Oblomov - "Communitas (Deconstructing the Order)" (CD)
"Communitas (Deconstructing the Order)" track listing:
1. The Carnival (0:59)
2. Masquerade (2:21)
3. Deconstructing the Order (5:01)
4. SEPARATION (0:49)
5. Ship of Fools on Its Way to Timelessness (4:16)
6. Wings of the Silver Drake (5:19)
7. LIMINALITY (0:37)
8. Romans 1580 (4:51)
9. INCORPORATION (1:56)
10. Farewell to the Flesh (4:21)
11. Mysterium Tremendum (5:38)
12. 1206 (The Shadow of Burchan Chaldun) (1:55)
13. Jeke Mongol Ulus (5:31)
14. Silencio y Tranquilidad (4:20)
15. Silencio (0:04)
Reviewed by xFiruath on February 24, 2010
While plenty of metal bands add in little stylistic touches to take their music in more unique directions, the really experimental albums still tend to be few and far between. Oblomov’s second album “Communitas (Deconstructing the Order)” isn’t just an experimental foray into the unknown regions of the avant-garde, it’s absolutely off the wall and insane. Carnival music and digeridoo’s will probably turn off a large portion of the black metal crowd, but the various eclectic elements of the album are executed with such skill it might just convert the skeptical into true believers if given a chance.
Much like the other prominent artsy bands such as Maudlin of the Well or Unexpect, Oblomov routinely breaks all the established musical rules. Minute-long opener “The Carnival” gets things headed in a weird direction immediately, using carnival pipe organs with a background of screams, laughter, and mewling infants. It’s a common theme to straddle the line between over-the-top and serious throughout the album, and the theme starts off immediately.
Oblomov is billed as a black metal band, and there are heaping piles of black metal influence, but the guitars tend to exude more of a melodic death metal feel. The guitar work remains top-notch no matter where the music strays, whether it’s a shredding solo, melodic interlude, or a segment of full-force aggressive heaviness. There are several different vocal styles that don’t always stick precisely to black metal, with some heading off to truly bizarre territory. The title track has one of the most unexpected vocal switches, when the low end growls suddenly drop away to be replaced by a clean vocal harmonization that would fit right into a pop album or barber shop quartet. Weird twists of that same nature are par for the course on “Communitas,” as they happen on nearly every song.
The album is fifteen tracks long, but a big portion of those are interludes ranging from thirty seconds to two minutes. Each short intermission does something completely different than the last, which manages to be both refreshing and off-putting at the same time. They all sound great, but there isn’t any unifying theme between them, and they really have no connection to the metal tracks found before and after. The first interlude “Separation” blends effects and saxophone to sound like the backing soundtrack for an art house detective flick. The song brings to mind someone in black and white snapping their fingers to a beat while smoking a cigarette and getting ready to break into a song and dance number. “Liminality” has more of a spaced-out science fiction theme, while “1206 (The Shadow of Burchan Chaldun)” is somewhere between techno and a Gregorian chanting monk track.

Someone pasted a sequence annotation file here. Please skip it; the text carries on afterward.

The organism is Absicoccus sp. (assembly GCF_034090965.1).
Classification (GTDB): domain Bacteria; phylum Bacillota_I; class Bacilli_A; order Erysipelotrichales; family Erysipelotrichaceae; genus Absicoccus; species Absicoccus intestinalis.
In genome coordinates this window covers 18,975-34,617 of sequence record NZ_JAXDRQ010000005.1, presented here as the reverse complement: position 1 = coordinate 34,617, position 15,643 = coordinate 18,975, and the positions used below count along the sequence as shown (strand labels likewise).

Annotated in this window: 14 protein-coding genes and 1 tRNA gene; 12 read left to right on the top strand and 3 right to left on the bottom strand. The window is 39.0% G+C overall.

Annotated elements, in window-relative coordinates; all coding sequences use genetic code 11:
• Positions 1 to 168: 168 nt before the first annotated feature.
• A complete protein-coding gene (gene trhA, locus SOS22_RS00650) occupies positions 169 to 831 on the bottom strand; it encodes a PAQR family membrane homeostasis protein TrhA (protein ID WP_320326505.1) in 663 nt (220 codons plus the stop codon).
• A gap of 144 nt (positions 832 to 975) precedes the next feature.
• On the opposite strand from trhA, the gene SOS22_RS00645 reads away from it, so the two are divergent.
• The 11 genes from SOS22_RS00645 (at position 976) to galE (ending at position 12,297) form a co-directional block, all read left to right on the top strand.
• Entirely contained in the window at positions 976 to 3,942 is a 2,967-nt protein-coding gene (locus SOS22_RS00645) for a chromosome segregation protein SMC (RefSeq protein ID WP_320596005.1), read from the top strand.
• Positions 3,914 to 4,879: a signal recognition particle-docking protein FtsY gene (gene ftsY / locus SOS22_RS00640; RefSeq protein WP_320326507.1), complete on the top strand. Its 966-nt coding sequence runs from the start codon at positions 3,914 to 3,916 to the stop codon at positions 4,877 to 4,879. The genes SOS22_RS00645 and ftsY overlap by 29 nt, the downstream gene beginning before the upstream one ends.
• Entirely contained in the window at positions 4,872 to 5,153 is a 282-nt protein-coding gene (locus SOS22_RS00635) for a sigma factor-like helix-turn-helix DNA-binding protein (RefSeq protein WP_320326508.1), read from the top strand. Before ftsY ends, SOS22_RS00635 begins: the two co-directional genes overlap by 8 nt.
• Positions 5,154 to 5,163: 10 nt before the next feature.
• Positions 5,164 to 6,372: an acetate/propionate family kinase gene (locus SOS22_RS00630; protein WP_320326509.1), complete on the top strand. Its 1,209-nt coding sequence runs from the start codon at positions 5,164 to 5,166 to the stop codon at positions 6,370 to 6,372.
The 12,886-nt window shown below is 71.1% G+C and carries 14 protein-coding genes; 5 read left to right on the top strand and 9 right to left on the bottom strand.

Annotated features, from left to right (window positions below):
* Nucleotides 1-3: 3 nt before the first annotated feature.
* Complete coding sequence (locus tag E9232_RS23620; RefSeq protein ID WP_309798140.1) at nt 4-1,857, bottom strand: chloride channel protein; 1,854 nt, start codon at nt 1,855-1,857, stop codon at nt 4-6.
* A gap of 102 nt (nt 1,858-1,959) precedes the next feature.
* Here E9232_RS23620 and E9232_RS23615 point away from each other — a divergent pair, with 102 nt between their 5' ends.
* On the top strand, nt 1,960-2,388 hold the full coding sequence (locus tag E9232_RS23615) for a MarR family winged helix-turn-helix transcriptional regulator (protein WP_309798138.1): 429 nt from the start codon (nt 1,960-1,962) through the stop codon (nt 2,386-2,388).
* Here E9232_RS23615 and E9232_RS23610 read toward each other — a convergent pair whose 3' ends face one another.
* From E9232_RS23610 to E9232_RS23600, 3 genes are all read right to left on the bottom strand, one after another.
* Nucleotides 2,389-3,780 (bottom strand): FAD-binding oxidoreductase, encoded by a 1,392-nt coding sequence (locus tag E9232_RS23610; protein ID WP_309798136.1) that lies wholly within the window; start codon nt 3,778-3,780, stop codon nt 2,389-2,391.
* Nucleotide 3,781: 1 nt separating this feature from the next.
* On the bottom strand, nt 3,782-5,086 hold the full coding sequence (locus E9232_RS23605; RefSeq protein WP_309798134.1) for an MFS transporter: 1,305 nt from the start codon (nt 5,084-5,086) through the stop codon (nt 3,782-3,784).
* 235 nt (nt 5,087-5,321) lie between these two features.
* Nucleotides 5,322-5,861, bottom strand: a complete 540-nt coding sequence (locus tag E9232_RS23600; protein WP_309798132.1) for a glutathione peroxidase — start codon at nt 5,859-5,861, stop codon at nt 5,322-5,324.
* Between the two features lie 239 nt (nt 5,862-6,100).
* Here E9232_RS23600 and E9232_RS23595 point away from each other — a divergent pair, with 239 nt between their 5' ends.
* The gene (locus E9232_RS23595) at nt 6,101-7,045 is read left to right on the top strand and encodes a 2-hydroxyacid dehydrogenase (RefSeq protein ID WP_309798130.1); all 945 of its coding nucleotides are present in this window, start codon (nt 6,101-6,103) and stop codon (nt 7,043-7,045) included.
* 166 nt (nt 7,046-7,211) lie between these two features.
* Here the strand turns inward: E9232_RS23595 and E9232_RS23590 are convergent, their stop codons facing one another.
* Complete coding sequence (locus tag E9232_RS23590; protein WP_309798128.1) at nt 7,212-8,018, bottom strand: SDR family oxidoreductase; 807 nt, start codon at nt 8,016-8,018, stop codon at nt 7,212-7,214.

“Wings of the Silver Drake” shifts modes into traditional folk metal, using flutes behind the guitars and throwing in an expertly placed sax attack towards the end of the track. “Romans 1580,” “Mysterium Tremendum,” and “Farewell to the Flesh” easily have the biggest black metal feel, mixing in the symphonic elements and even throwing in a few blast beats for good measure just to remind people where their roots lie.
There are only a few instances where the avant-garde elements don’t come together well. Oblomov totally loses it half-way through “Jeke Mongol Hulus,” adding in a string of purposefully bad vocals. They are probably trying to make some sort of grand statement about the nature of humanity, but the point is moot because it isn’t enjoyable to listen to. The final track “Silencio” also didn’t need to be on the album, as it’s only three seconds of someone whispering the song title.
With all the various sounds to be found throughout “Communitas (Deconstructing the Order)” it shouldn’t be surprising that the album tends to be a little uneven and isn’t always executed perfectly. The chaos does create unique and interesting melodies that are definitely worth hearing more often than it makes nonsense, however. The production is top notch, the mix of symphonic elements with black and death metal is easy to head bang along with, and the band knows when to switch gears smoothly. Oblomov’s brand of experimental metal isn’t for everyone, but fans of non-traditional metal should make a point of seeking it out.
Highs: Off-the-wall experimentation, great use of sax alongside guitars, and a generally amazing grasp of how symphonic black metal works.
Lows: Some of the experimentation gets annoying, and the interludes have virtually no connection to the rest of the music.
Bottom line: An insanely experimental album that hits everything from folk metal to pop music and all genres in-between.
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